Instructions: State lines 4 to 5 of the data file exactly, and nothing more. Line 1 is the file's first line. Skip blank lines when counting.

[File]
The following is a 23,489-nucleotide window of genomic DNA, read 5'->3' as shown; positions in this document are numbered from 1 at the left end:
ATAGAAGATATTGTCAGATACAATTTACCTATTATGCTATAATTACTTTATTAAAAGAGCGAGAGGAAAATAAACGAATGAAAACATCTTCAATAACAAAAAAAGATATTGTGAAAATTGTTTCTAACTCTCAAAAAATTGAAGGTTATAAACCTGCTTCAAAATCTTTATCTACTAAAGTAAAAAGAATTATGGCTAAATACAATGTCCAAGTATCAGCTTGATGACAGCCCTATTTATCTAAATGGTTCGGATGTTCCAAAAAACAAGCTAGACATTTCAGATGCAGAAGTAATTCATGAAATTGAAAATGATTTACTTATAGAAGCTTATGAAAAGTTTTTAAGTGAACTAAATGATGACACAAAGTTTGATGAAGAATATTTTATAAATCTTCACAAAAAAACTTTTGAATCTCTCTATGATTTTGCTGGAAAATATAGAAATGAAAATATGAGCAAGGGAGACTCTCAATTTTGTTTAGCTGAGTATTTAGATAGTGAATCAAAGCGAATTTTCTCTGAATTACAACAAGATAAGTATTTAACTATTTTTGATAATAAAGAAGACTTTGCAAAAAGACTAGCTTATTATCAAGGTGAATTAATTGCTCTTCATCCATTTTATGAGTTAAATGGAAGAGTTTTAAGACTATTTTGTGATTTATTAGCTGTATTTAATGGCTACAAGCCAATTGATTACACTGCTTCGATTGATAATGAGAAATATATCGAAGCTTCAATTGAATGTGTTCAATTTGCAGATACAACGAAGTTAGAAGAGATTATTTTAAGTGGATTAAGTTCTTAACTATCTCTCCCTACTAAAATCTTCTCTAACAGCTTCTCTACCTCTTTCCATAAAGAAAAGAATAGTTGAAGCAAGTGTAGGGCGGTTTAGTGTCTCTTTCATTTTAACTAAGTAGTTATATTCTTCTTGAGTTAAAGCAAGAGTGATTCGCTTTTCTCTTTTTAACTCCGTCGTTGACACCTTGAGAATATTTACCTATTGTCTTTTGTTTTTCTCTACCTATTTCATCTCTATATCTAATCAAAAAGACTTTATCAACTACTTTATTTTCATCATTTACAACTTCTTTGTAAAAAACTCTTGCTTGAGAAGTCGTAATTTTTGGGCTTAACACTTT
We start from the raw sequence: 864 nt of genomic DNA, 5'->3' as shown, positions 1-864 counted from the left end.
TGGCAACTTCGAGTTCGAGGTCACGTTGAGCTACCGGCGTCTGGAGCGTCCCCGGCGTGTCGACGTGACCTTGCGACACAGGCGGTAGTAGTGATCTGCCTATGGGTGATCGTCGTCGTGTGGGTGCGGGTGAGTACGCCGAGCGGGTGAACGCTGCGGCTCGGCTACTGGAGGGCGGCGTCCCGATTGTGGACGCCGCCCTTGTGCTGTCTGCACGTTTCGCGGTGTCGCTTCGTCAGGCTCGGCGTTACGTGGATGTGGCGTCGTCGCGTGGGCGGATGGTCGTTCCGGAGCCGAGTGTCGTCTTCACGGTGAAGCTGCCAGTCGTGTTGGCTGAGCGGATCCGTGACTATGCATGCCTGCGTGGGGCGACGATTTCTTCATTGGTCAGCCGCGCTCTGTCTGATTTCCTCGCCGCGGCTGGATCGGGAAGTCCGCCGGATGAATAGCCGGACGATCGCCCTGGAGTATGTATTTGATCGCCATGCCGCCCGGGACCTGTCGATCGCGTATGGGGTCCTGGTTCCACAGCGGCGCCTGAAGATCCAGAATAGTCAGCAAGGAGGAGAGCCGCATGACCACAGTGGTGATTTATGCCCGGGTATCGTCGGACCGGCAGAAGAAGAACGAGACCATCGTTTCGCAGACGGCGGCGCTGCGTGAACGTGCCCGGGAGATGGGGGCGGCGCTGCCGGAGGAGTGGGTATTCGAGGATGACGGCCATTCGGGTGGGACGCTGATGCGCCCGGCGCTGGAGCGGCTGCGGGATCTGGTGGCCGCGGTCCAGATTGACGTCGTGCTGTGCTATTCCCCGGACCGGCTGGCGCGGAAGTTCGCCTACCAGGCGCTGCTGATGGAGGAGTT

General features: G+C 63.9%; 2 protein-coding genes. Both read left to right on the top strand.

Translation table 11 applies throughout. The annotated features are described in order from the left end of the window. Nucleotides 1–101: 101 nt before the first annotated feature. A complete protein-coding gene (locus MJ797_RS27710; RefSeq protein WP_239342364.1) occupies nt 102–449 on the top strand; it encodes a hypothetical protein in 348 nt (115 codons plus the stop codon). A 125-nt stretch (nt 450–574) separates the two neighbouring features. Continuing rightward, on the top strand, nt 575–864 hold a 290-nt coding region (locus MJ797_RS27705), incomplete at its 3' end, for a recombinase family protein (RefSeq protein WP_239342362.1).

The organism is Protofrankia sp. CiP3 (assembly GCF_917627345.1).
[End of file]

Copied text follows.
TGGCAACTTCGAGTTCGAGGTCACGTTGAGCTACCGGCGTCTGGAGCGTCCCCGGCGTGTCGACGTGACCTTGCGACACAGGCGGTAGTAGTGATCTGCCTATGGGTGATCGTCGTCGTGTGGGTGCGGGTGAGTACGCCGAGCGGGTGAACGCTGCGGCTCGGCTACTGGAGGGCGGCGTCCCGATTGTGGACGCCGCCCTTGTGCTGTCTGCACGTTTCGCGGTGTCGCTTCGTCAGGCTCGGCGTTACGTGGATGTGGCGTCGTCGCGTGGGCGGATGGTCGTTCCGGAGCCGAGTGTCGTCTTCACGGTGAAGCTGCCAGTCGTGTTGGCTGAGCGGATCCGTGACTATGCATGCCTGCGTGGGGCGACGATTTCTTCATTGGTCAGCCGCGCTCTGTCTGATTTCCTCGCCGCGGCTGGATCGGGAAGTCCGCCGGATGAATAGCCGGACGATCGCCCTGGAGTATGTATTTGATCGCCATGCCGCCCGGGACCTGTCGATCGCGTATGGGGTCCTGGTTCCACAGCGGCGCCTGAAGATCCAGAATAGTCAGCAAGGAGGAGAGCCGCATGACCACAGTGGTGATTTATGCCCGGGTATCGTCGGACCGGCAGAAGAAGAACGAGACCATCGTTTCGCAGACGGCGGCGCTGCGTGAACGTGCCCGGGAGATGGGGGCGGCGCTGCCGGAGGAGTGGGTATTCGAGGATGACGGCCATTCGGGTGGGACGCTGATGCGCCCGGCGCTGGAGCGGCTGCGGGATCTGGTGGCCGCGGTCCAGATTGACGTCGTGCTGTGCTATTCCCCGGACCGGCTGGCGCGGAAGTTCGCCTACCAGGCGCTGCTGATGGAGGAGTT

General features: G+C 63.9%; 2 protein-coding genes. Both read left to right on the top strand.